12) This transaction doesn't alter anything for Smith financially. He's still paid his $1.5M minimum salary split between HOU and the NBA, plus his $5.4M buyout from Detroit minus some offset (approx 327K).
BLATT GETS FIRED
Despite the continued team success so far, Blatt - who had an impressive winning record as a coach in Europe before being hired by the Cavs - was given the heave-ho anyhow. What's going on?
There have been reactions of all kinds. Here's our response to what we're seeing and hearing..
1) Do we think this firing is "bizarre" and "an embarrassment to the league" as Rick Carlisle labels it? Nope. That's Carlisle's dutiful response, as president of the NBA Coaches Association, to stick up for any coach placed in a tough setting. But we recall when the Mavs fired Avery Johnson, despite an even better track record as an NBA coach, and understand that sometimes the team record only tells part of the story. If you're not the right guy for the job, ya gotta go.
2) There's no question that LeBron James would have been behind this change. He's the inarguable King of the Cavs, and as such he has the most influential impact on such a decision, even if he's in another room at the moment when the knife is being twisted.
3) Accordingly, we think that the direct claims of some that LeBron had nothing to do with this are laughable. You want to sacrifice your integrity and instead try to cover LeBron's butt from any backlash? Be my guest, but pardon me while I giggle at you.
4) So do we think that LeBron should be faulted for shoving Blatt out the door? No, not at all. It's a stars' league now, and in many cases those are the very ones who know best whether the coach is helping or hurting their quest to excel and win. You can't say Lebron is brilliant when it comes to hoops, without accepting that maybe he's also a great judge of what's going on, and whether it's up to par.
5) BUT ...While we don't think there's anything wrong (and maybe a lot right) with LeBron getting the coach fired, we do think his silly and transparently disingenuous attempts at a "coverup" of his role in it are awful. LeBron is powerful in the NBA arena, and works hard to be in control in every part of it. So why is he hiding behind mouthpieces and disavowing a decision he undoubtedly endorsed, rather than being out front, leading, and owning the change? Like with The Decision, that running scared from his own actions makes him appear to be weak and conniving, rather than a decisive and powerful leader. If he wants to be the big dog, we deserve better from him.
6) Regarding the ability of Blatt, and whether he was really that bad, it's hard to know. But we don't think he's a crucified saint, which means there will soon be a leak or three exposing weaknesses that had previously been hidden, and we can evaluate as we wish. Those weaknesses won't mean he's a bad coach, however, as all coaches have strengths and weaknesses.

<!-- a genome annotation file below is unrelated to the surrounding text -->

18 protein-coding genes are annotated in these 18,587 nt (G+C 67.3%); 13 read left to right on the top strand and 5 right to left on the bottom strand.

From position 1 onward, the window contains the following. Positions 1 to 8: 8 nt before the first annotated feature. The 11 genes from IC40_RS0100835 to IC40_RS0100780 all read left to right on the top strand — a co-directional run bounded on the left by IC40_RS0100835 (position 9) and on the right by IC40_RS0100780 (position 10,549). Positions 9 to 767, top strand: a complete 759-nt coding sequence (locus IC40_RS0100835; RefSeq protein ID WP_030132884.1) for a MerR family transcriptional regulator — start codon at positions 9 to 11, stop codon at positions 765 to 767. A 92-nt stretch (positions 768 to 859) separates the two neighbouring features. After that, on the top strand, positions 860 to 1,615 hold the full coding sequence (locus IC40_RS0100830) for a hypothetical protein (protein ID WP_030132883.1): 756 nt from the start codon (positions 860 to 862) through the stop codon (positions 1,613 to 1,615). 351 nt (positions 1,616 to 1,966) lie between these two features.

7) But no matter what we think of the coming leaks, and whether we come to see them as sizable or not, he had to go. By their actions, the Cavs players (especially the star) had come to see him as one who was clueless in the toughest of times. And you can't be a great leader when the troops refuse to follow. Lue may be no better, but he'll be different, and change was necessary.
8) Are there player changes for CLE looming as well? Our impulse is to doubt it. Yet we recognize that David Griffin is smart and aggressive, and has been able to make some impressive roster-building moves with the Cavs. They now have a lot of talent to bargain with, if they want to change the mix. So maybe this is only the first shoe to drop. We can't forget that during the season last year the Cavs were able to add Shumpert, J R Smith, and Mozgov, while only giving up their leftovers to do so.
9) Somewhere in this whole mix is the thought that this is not what we envisioned when we saw LeBron go to Cleveland in the summer of 2014 and get paired with two young stars alongside in Love and Irving, supported by a whole bevy of good role players. Then, it felt like the Cavs were on the cusp of a glorious run to the top and perhaps years of dominance. Now? Even one title doesn't seem like a slam dunk any longer. Wow.
10) Will this change, with perhaps others to come, maybe vault the Cavs to the top? We doubt it, but that's why they play the games. Ya never know.
THE MAVS OBSERVATIONS
The Blatt situation is a reminder of a Mavs advantage. "Should the Mavs make a move this trade deadline?'' is a DB.com Boards thread started just six days ago. It has 7,000 responses. ... but there isn't much ammunition here to make many changes. Future shuffling? You bet, and you can learn about that by reading here: The Mavs, 5 Big Decisions, And Their Salary-Cap-Based Future.
But for now? The Mavs at 25-20 are something short of a "true contender'' but are a likeable team that likes each other, not wanting to invite a seeming problem like a Josh Smith into the room and not having any problems in regard to Rick Carlisle's strong and stable leadership.